Who to blame: Rather than saying it took a whole village it took the whole communion of saints! But Cardinal McCarrick from the Archdiocese of Washington D.C was the first person who planted the seed of my vocation I believe. Every year at the Youth Rally in the Verizon Center before the March for Life he would recognize diocesan priests, religious, and seminarians. But he would always ask after for those discerning a vocation as a priest or religious to stand. It took a couple years of going every year but eventually one year I felt comfortable enough to stand when he asked.
Sr. Celia Ashton, OCD
Carmelite Sisters of Baltimore
I'm from Baltimore, Maryland.

Favorite saint: Teresa of Avila. In short, Teresa was a very practical and determined woman whose love of God was the foundation of her life. Teresa stressed the absolute necessity of prayer and the interior life culminating in union with God. Her writings speak of the depths of the mystical life, which she experienced. Teresa continues to be a spiritual guide who encourages us to simply look at Jesus. She writes, "Behold, he is not waiting for anything else…" (Way of Perfection 26.3). I am proud to be her daughter and heir to such a rich mystical tradition.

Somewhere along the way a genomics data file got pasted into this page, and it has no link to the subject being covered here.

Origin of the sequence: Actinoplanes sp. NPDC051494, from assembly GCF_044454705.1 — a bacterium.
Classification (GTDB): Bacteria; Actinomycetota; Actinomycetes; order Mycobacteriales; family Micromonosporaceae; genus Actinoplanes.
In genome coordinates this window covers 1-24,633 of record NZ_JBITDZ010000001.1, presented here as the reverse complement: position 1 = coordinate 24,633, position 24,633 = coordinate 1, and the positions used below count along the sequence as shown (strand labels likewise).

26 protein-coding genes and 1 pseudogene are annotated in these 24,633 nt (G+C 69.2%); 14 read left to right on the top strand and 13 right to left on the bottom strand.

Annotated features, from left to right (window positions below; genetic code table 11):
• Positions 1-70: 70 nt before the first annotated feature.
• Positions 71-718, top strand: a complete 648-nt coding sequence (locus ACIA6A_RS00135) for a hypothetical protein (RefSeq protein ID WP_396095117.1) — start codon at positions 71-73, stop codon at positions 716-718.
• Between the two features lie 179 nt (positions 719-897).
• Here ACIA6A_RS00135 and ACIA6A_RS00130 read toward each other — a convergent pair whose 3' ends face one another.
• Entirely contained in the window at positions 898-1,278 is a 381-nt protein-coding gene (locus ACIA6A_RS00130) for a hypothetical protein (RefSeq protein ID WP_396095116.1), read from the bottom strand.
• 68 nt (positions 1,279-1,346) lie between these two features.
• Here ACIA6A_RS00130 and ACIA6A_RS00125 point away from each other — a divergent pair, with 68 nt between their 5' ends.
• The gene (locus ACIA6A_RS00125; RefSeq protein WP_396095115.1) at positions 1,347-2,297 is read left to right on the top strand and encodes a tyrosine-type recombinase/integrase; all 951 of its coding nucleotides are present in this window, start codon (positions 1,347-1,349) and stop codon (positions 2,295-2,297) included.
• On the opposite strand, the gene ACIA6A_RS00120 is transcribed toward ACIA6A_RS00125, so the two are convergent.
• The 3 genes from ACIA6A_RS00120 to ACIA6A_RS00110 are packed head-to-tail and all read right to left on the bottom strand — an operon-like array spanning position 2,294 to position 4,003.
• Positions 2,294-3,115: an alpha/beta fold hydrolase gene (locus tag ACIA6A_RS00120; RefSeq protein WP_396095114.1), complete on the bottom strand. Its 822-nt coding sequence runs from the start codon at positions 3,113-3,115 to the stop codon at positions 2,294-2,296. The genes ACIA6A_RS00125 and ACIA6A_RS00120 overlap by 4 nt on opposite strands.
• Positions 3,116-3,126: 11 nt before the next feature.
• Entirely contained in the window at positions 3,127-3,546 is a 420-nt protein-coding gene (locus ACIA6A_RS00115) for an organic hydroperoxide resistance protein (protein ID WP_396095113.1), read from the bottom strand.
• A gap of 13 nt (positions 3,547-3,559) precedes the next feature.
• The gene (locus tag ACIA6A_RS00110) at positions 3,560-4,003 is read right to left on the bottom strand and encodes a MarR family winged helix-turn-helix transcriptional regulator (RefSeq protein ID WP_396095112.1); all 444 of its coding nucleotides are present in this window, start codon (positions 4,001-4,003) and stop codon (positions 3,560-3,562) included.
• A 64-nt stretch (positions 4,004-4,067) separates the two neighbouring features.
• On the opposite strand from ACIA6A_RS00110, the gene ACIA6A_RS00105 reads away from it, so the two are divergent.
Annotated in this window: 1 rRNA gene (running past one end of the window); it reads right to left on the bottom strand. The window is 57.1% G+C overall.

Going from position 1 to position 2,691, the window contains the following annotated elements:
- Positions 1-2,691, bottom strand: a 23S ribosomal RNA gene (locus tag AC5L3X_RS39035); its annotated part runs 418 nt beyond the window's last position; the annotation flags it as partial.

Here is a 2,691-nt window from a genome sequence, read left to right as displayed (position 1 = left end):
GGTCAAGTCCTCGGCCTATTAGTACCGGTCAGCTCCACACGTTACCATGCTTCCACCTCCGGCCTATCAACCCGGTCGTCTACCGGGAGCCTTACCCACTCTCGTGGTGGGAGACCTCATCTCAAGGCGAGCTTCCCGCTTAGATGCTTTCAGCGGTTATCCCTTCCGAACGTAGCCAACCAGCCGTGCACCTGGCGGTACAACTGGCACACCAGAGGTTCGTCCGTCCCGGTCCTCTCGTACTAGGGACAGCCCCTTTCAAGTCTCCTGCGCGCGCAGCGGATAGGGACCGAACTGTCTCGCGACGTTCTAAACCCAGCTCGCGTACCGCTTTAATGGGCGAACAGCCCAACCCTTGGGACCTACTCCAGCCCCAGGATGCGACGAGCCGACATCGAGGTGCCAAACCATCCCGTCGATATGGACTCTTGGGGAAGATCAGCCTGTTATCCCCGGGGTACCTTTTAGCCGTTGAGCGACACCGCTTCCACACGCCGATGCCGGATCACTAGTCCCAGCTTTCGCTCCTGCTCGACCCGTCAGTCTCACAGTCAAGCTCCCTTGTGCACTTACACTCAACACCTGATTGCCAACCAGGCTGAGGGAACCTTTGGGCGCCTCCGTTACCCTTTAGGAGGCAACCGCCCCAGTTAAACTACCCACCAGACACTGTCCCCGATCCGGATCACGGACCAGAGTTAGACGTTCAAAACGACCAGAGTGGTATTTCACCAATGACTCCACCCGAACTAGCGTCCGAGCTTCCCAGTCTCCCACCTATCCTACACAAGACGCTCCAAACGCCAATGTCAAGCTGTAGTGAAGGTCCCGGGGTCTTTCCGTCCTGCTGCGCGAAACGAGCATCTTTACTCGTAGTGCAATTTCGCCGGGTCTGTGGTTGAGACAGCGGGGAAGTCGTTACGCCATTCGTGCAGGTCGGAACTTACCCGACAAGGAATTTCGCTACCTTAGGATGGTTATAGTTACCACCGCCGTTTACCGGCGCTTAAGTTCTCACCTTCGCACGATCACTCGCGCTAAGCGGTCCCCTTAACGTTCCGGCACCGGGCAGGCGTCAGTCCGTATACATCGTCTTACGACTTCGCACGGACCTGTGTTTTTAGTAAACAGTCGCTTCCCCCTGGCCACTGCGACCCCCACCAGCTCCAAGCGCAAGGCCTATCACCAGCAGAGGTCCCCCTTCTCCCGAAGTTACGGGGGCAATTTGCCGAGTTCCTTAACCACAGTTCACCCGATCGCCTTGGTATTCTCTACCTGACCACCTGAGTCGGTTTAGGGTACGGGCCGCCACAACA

Who to blame: I am very fortunate to have had many people who nurtured and supported my vocation throughout my life, but the two people who really put me on the spot and impelled me to respond were the Holy Spirit and Sr. Rayleen Giannotti, RSM.
Sr. Judithmarie Udofia, SSF
Sisters of The Holy Family
I am from Nigeria.

Favorite saint: My favorite saints are Bernadette of Lourdes and Judith of Prussia. Bernadette was very young and naive and despite all the trials and persecutions she passed through she persevered; especially when the church did not believe her visions and thought she was seeking attention for herself and her family because they were very poor. Blessed Judith of Prussia was married and her husband traveled to Rome on pilgrimage and never returned back home. She summed up the courage and dedicated the rest of her life to God as a religious.